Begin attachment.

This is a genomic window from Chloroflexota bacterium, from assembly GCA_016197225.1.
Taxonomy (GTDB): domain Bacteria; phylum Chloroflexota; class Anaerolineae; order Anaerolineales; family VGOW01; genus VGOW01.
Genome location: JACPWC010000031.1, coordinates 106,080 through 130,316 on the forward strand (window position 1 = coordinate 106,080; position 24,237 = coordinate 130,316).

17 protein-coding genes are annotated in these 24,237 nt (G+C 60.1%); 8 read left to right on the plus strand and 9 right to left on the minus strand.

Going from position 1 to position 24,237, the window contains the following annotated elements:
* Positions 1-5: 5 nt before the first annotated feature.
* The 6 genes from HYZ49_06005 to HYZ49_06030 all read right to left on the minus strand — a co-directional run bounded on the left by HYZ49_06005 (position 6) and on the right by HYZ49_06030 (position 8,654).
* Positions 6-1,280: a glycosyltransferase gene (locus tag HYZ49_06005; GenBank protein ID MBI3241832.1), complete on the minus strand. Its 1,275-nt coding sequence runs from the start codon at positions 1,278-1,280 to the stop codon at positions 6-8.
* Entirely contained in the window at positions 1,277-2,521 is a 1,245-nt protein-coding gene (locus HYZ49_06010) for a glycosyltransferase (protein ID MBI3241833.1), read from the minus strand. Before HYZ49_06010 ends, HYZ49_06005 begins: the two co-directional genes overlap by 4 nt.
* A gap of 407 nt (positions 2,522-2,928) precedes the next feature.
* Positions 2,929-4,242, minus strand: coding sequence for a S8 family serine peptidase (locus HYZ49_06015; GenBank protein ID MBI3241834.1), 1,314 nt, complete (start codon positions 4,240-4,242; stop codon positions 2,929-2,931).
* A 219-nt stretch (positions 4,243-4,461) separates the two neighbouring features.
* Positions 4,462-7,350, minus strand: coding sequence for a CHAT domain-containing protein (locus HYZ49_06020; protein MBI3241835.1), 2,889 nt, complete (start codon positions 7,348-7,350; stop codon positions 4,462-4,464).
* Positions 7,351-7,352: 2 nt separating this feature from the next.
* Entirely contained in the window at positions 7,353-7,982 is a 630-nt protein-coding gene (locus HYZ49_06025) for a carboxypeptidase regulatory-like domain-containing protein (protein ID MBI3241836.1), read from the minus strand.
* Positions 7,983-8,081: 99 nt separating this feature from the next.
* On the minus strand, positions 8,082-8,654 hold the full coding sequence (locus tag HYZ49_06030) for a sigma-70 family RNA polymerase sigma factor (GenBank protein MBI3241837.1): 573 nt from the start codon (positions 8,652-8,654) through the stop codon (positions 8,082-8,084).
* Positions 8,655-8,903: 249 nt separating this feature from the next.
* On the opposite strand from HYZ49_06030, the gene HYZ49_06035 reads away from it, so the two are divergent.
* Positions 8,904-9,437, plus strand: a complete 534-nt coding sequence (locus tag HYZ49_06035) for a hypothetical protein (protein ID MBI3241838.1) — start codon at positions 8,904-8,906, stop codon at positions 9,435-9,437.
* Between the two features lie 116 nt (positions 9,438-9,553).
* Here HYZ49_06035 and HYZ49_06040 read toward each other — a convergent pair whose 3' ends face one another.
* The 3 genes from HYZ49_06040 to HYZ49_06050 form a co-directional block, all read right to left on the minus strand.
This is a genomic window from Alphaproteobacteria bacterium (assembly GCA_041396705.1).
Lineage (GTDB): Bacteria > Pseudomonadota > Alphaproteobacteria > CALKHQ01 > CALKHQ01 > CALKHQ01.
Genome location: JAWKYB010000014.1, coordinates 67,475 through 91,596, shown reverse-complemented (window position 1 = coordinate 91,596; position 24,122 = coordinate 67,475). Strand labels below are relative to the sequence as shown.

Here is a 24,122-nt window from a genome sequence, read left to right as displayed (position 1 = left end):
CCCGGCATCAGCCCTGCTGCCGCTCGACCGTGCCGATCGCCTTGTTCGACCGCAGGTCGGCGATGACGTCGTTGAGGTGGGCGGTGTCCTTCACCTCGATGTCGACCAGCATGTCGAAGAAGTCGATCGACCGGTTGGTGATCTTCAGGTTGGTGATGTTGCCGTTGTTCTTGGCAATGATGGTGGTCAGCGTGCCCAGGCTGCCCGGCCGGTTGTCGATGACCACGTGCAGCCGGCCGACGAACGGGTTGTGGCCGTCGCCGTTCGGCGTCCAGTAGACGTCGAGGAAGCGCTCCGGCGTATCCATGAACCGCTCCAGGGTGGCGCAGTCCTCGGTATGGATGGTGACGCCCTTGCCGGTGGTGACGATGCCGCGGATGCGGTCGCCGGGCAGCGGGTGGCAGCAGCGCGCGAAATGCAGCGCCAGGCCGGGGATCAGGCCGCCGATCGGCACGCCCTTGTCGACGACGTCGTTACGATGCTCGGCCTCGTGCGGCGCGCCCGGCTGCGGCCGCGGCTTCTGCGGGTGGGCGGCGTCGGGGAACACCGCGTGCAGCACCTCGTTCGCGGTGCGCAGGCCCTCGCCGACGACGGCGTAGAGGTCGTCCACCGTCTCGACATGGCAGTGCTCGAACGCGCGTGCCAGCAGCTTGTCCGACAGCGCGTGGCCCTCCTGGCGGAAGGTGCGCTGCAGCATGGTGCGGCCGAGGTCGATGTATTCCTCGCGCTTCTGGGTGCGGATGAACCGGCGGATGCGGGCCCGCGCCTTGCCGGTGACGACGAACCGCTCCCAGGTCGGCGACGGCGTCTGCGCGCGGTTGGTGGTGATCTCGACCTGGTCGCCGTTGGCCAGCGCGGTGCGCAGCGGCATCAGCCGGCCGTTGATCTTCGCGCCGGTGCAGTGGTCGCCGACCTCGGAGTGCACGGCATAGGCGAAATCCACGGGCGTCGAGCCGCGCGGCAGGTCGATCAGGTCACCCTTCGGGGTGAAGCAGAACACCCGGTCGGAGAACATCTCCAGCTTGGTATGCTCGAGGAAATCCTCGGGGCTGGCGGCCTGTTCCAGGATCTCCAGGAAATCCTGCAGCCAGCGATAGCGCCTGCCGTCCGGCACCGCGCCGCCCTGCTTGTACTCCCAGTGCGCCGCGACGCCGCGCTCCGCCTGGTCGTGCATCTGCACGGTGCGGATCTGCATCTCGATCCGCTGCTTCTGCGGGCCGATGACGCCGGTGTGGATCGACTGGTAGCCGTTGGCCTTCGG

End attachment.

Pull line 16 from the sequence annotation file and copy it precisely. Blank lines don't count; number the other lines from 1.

* Positions 7,983-8,081: 99 nt separating this feature from the next.